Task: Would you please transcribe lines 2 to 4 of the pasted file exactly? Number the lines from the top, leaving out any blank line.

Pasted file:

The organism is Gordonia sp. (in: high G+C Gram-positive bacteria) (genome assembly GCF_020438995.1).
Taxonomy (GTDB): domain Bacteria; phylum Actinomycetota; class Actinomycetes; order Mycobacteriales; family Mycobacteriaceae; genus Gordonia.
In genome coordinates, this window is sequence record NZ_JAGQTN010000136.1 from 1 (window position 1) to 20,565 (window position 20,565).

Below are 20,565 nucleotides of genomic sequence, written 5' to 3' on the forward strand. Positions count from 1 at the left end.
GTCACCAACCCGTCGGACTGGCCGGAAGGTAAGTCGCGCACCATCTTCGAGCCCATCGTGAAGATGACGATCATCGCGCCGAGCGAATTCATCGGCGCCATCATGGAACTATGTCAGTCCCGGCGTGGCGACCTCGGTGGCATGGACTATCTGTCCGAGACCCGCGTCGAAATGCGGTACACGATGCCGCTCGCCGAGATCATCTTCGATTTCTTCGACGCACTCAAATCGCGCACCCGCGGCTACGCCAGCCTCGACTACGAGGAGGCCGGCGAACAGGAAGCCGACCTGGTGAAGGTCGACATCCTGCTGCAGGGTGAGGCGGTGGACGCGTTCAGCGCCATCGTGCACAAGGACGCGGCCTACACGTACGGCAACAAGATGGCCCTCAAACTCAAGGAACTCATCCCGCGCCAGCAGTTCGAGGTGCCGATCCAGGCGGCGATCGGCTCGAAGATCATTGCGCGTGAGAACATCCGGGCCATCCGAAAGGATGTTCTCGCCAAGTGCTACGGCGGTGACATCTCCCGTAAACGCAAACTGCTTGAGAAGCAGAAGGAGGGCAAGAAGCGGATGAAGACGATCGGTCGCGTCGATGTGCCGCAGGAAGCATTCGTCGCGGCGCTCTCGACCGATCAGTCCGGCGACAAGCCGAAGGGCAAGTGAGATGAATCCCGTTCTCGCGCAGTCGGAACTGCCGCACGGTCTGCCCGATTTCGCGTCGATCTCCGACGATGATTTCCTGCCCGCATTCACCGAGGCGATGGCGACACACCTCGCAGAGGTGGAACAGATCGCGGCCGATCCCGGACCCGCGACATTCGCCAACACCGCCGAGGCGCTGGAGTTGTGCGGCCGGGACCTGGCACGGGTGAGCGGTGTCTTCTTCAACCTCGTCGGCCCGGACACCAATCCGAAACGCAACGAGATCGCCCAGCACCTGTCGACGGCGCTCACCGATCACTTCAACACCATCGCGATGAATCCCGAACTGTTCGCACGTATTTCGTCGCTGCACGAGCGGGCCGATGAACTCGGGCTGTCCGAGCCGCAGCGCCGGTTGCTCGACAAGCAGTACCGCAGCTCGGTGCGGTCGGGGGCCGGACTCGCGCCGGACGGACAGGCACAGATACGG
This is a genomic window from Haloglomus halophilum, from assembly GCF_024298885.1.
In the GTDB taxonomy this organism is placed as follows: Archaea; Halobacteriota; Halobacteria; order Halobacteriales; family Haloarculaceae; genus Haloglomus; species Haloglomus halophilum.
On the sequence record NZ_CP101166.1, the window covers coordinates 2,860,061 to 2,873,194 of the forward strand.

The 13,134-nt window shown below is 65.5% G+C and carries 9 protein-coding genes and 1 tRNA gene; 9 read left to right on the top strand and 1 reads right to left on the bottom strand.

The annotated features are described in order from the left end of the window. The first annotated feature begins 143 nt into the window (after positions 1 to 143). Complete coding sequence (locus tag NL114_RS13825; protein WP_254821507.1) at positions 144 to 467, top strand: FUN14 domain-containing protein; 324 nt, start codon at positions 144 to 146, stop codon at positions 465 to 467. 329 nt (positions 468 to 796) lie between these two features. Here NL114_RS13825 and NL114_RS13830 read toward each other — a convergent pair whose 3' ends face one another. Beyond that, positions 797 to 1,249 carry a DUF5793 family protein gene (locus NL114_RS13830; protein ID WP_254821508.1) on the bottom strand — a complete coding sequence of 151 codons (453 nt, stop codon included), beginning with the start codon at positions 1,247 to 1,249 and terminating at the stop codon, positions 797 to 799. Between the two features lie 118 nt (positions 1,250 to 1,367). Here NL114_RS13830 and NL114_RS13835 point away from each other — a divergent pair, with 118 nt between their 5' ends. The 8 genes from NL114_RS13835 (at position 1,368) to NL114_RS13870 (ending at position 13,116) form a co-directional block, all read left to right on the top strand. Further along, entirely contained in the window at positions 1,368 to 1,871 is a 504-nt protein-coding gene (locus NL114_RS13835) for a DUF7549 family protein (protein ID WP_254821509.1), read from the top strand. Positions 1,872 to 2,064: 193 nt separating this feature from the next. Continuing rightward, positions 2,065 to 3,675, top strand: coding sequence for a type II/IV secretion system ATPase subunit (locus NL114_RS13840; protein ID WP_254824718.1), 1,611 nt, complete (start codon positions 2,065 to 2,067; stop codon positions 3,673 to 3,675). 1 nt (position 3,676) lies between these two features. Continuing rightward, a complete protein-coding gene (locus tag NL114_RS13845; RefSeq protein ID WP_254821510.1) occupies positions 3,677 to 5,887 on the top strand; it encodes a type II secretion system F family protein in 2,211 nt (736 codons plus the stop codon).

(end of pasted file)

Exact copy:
Taxonomy (GTDB): domain Bacteria; phylum Actinomycetota; class Actinomycetes; order Mycobacteriales; family Mycobacteriaceae; genus Gordonia.
In genome coordinates, this window is sequence record NZ_JAGQTN010000136.1 from 1 (window position 1) to 20,565 (window position 20,565).

Below are 20,565 nucleotides of genomic sequence, written 5' to 3' on the forward strand. Positions count from 1 at the left end.